When the aluminum gets hot, it expands and when it gets cold it contracts. This change in size can cause the outer casing to become loose. When outer casings become loose, the issue is not only increased movement in the case but oxygen as well. If there is a spark, there is a chance that it could then ignite due to the oxygen excess.

Likewise, one of the more significant issues for aluminum wiring in homes comes from the fact that the electrical panel carries too much load. This can cause aluminum wires to get too hot and begin to cause problems. Be sure to ask your electrician to review the electrical panel as well before buying a house with aluminum wiring

Because of that risk, you’ll have a harder time getting home insurance with aluminum wiring. In fact, all mortgage lenders may require you to update the electrical as a condition of your mortgage approval. 

And it’s important to note that while aluminum wiring might be more prone to fire hazards, it’s considered safe if installed properly. 

Copper Wiring

Copper wiring is preferred, in fact, over aluminum wiring because of its high tensile strength. The tensile strength of copper is roughly 40% higher than that of aluminum. With a higher tensile strength, copper wiring is less likely to break than aluminum wiring.

This is important considering that electrical wiring is often installed by pulling it through ports and feeders. If the wiring is weak or fragile, it may break during installation. Copper wiring has a high tensile strength to protect against breakage as well as other forms of physical damage.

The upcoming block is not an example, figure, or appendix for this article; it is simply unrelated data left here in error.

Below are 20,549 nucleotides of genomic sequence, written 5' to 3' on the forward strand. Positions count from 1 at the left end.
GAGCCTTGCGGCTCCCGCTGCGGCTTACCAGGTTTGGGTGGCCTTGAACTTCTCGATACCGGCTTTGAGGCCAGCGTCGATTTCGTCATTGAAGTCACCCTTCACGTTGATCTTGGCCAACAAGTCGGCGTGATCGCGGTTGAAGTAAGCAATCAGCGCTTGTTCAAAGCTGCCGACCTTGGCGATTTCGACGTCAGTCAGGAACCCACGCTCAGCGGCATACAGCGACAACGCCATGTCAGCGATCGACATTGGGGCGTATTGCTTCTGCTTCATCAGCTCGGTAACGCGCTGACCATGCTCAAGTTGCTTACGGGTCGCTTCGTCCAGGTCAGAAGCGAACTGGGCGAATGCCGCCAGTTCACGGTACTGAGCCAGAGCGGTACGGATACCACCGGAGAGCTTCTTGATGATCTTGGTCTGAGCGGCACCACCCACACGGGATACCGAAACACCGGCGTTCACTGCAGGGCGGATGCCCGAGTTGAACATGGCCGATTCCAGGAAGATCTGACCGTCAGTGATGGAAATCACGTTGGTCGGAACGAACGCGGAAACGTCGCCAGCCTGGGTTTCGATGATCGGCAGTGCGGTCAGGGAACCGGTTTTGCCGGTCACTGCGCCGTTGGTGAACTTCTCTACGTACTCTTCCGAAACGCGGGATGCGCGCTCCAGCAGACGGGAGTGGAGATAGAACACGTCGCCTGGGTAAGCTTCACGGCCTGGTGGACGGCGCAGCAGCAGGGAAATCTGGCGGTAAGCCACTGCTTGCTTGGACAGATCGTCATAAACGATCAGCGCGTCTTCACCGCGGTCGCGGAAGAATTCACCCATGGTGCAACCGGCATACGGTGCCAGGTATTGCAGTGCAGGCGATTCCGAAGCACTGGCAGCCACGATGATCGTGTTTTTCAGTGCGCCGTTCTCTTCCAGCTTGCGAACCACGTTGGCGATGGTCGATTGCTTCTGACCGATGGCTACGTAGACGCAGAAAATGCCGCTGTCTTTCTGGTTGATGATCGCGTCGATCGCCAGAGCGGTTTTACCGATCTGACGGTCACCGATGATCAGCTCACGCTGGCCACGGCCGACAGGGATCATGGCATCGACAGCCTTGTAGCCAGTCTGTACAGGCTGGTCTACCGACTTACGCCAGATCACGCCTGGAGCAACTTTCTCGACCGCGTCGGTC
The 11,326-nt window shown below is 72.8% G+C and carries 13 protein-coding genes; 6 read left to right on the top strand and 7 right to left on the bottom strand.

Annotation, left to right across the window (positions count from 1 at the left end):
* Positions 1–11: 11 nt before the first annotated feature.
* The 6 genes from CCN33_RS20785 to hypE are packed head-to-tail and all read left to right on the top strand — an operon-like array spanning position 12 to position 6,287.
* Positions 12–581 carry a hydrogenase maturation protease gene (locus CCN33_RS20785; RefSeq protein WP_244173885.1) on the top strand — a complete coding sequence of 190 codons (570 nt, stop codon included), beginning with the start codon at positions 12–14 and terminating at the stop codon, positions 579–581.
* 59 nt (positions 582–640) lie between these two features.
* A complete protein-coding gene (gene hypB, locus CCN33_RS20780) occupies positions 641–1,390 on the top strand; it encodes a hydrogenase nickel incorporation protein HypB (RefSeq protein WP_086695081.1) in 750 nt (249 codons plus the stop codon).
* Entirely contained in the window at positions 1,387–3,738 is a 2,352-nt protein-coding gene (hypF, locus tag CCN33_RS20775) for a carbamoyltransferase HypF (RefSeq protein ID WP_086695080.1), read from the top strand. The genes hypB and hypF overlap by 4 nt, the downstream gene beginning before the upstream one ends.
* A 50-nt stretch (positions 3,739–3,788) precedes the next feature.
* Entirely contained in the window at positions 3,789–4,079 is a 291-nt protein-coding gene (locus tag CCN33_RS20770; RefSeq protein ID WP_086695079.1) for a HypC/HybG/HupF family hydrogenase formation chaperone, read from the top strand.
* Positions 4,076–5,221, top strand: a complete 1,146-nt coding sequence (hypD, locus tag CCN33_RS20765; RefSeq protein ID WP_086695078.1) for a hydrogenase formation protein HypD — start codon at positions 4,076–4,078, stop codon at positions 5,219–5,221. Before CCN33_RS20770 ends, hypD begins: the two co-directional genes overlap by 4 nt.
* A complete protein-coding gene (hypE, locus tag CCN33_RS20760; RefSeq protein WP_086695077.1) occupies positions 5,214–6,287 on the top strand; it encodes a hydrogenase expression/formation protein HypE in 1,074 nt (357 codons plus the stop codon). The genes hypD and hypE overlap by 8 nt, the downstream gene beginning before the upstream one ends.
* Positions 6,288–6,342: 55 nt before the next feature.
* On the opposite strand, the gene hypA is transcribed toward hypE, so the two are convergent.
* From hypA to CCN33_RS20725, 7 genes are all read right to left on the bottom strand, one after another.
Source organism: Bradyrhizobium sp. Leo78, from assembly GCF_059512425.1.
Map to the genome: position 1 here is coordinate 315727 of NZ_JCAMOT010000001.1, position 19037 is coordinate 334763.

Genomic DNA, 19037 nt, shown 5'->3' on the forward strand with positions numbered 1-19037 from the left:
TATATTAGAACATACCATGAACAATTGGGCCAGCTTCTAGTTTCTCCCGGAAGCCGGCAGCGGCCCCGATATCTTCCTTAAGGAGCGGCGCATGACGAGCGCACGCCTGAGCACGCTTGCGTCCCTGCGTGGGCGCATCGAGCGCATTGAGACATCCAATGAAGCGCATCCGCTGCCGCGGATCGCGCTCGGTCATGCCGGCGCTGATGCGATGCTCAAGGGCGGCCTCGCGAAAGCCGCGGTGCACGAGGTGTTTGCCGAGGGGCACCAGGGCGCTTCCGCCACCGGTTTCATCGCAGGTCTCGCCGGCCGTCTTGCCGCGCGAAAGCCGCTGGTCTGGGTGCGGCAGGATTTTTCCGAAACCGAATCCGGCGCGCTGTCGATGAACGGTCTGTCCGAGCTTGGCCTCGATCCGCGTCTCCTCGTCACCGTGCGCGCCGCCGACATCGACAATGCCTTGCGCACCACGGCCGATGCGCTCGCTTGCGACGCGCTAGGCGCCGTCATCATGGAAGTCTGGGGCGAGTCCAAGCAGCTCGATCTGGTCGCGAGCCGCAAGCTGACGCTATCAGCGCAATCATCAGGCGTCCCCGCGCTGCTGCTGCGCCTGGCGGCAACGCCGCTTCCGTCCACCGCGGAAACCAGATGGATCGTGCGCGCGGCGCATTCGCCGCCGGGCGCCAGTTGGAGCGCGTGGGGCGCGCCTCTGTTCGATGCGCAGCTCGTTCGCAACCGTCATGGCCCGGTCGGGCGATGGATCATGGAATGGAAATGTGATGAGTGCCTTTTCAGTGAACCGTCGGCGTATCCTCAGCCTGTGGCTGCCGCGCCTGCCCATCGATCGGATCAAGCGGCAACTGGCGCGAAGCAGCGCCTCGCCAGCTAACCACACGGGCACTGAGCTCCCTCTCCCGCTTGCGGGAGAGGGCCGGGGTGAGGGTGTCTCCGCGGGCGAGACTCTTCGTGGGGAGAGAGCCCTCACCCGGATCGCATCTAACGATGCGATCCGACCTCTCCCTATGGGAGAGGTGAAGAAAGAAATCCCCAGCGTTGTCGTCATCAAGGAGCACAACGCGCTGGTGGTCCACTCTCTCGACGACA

Copper wiring also has a lower thermal expansion coefficient than its aluminum counterpart. In other words, it doesn’t expand as much as aluminum wiring when exposed to heat. The temperature of electrical wiring increases as electricity flows through it. Aluminum wiring has a higher thermal expansion than copper wiring, resulting in greater expansion. If the wiring expands too much, it may cause areas in which the wiring is spliced or joined to break.

Aluminum Branch Wiring Was Used As A Substitute For Expensive Copper Wire Approximately When?

 Aluminum wire was used for wiring entire houses for a short time from the 1960s to the mid-1970s during a period of high copper prices and as a substitute for expensive copper wiring.


Electrical devices (outlets, switches, lighting, fans, etc.) at the time were not designed with the particular properties of the aluminum wire being used in mind, and there were some issues related to the properties of the wire itself, such as its thermal expansion, making the installations with the aluminum wiring much more susceptible to problems.

It was soon discovered, however, that not only is aluminum less durable than copper, it can also be a fire hazard if not installed properly.

There are several possible reasons why these connections failed. The two main reasons were improper installations (poor workmanship) and the differences in the coefficient of expansion between aluminum wire used in the 1960s to mid-1970s and the terminations, particularly when the termination was a steel screw on an electrical device. The reported hazards are associated with older solid aluminum branch circuit wiring (smaller than no. 8 AWG which is the standard unit of measure used, American Wire Gauge)

Aluminum is a very good electrical conductor. The problem is that it can oxidize. It is incompatible with devices intended for copper wiring. It’s very malleable and can come loose at the terminal screws. It can overheat. And so it’s considered a fire hazard. Some warning signs to look out for include sparks from light switches when you turn them on or off; warping of cover plates, weird smells around cover plates, flickering lights.

Revised manufacturing standards for both the wire and the devices were developed to reduce the problems.

Existing homes with this older aluminum wiring used in branch circuits present a potential fire hazard.